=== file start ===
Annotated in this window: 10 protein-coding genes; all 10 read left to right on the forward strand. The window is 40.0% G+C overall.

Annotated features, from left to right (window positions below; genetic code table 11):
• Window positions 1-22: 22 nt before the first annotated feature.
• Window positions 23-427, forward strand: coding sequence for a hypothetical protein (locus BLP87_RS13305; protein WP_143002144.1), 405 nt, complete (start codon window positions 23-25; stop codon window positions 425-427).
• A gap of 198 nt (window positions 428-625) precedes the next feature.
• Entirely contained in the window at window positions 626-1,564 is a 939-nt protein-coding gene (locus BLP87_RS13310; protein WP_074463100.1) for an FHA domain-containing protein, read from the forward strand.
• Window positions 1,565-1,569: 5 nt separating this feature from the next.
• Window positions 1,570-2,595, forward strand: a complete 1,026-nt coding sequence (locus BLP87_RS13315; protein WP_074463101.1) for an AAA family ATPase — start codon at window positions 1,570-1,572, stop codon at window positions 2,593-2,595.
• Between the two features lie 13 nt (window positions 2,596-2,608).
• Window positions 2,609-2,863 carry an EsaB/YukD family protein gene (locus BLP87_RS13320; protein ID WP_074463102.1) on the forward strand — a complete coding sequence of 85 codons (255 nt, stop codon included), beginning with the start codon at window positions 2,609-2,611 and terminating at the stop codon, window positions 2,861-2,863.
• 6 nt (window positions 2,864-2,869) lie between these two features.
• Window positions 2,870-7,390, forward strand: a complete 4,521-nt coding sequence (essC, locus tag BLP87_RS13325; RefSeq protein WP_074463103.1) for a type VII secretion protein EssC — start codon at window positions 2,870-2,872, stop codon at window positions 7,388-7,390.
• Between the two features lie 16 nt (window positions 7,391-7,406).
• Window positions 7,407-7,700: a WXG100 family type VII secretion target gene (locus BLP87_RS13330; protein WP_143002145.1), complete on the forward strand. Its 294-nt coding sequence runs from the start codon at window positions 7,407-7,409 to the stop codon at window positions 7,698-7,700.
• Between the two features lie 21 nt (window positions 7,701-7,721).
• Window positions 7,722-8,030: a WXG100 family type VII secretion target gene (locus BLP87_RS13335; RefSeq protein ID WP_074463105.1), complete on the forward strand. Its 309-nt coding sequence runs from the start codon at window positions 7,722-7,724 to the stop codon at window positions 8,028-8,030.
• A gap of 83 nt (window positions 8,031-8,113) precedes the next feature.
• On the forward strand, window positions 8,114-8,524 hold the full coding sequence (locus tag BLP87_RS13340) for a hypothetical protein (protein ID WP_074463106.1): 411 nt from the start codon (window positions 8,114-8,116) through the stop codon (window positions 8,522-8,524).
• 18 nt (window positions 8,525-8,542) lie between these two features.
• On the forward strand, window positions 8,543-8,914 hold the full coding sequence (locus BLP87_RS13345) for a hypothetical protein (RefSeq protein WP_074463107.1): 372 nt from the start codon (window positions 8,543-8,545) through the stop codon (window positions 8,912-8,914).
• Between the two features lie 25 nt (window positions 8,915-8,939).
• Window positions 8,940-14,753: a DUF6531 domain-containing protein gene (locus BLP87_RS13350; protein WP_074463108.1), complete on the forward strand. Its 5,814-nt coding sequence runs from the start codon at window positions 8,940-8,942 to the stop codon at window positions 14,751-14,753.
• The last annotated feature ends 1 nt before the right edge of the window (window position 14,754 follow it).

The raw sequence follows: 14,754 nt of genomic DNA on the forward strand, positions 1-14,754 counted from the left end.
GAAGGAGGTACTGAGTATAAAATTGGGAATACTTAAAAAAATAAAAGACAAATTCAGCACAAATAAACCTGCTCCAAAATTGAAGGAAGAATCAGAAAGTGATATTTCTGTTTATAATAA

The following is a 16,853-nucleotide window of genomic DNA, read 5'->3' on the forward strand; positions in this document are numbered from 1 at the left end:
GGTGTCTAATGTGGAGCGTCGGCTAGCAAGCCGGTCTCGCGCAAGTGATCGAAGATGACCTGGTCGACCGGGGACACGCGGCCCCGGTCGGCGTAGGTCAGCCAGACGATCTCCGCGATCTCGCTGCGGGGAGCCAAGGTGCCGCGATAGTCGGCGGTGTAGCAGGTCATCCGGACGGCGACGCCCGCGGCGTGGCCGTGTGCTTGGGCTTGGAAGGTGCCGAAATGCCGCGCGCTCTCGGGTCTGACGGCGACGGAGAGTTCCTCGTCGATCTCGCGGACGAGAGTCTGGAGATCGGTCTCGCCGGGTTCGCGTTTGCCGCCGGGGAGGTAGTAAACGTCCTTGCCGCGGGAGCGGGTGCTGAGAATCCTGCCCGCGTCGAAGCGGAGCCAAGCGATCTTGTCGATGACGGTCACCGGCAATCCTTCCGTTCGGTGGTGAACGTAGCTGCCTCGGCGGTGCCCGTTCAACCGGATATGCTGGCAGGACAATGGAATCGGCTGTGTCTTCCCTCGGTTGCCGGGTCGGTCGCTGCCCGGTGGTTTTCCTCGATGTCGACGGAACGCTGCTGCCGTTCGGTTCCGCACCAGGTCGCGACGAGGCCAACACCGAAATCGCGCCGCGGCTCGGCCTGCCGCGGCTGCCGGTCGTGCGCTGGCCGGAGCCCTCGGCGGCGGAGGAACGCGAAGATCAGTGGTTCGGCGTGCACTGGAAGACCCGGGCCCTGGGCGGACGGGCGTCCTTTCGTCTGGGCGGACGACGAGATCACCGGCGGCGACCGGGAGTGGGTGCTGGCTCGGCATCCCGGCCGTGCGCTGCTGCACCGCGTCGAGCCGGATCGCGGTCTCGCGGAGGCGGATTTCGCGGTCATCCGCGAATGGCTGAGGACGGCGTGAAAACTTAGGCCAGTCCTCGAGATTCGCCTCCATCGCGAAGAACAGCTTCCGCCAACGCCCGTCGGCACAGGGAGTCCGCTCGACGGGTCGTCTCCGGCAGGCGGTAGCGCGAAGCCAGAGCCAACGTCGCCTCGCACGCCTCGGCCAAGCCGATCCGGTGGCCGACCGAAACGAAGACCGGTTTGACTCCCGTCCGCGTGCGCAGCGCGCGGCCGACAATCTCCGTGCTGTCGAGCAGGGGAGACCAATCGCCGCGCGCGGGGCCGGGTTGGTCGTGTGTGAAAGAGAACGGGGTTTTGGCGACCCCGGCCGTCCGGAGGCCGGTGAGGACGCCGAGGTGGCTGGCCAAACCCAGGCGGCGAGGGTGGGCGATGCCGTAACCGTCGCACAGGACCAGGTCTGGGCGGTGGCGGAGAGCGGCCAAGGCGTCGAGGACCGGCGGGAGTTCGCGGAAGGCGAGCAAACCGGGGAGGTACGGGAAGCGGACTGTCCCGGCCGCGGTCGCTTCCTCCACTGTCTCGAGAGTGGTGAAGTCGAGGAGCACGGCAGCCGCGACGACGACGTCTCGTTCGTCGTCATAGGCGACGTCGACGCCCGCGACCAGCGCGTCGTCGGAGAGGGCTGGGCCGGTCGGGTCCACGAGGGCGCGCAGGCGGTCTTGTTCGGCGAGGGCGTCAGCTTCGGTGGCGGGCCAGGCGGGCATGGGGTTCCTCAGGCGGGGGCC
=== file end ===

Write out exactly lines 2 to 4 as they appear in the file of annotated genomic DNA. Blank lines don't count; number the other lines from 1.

Annotated features, from left to right (window positions below; genetic code table 11):
• Window positions 1-22: 22 nt before the first annotated feature.
• Window positions 23-427, forward strand: coding sequence for a hypothetical protein (locus BLP87_RS13305; protein WP_143002144.1), 405 nt, complete (start codon window positions 23-25; stop codon window positions 425-427).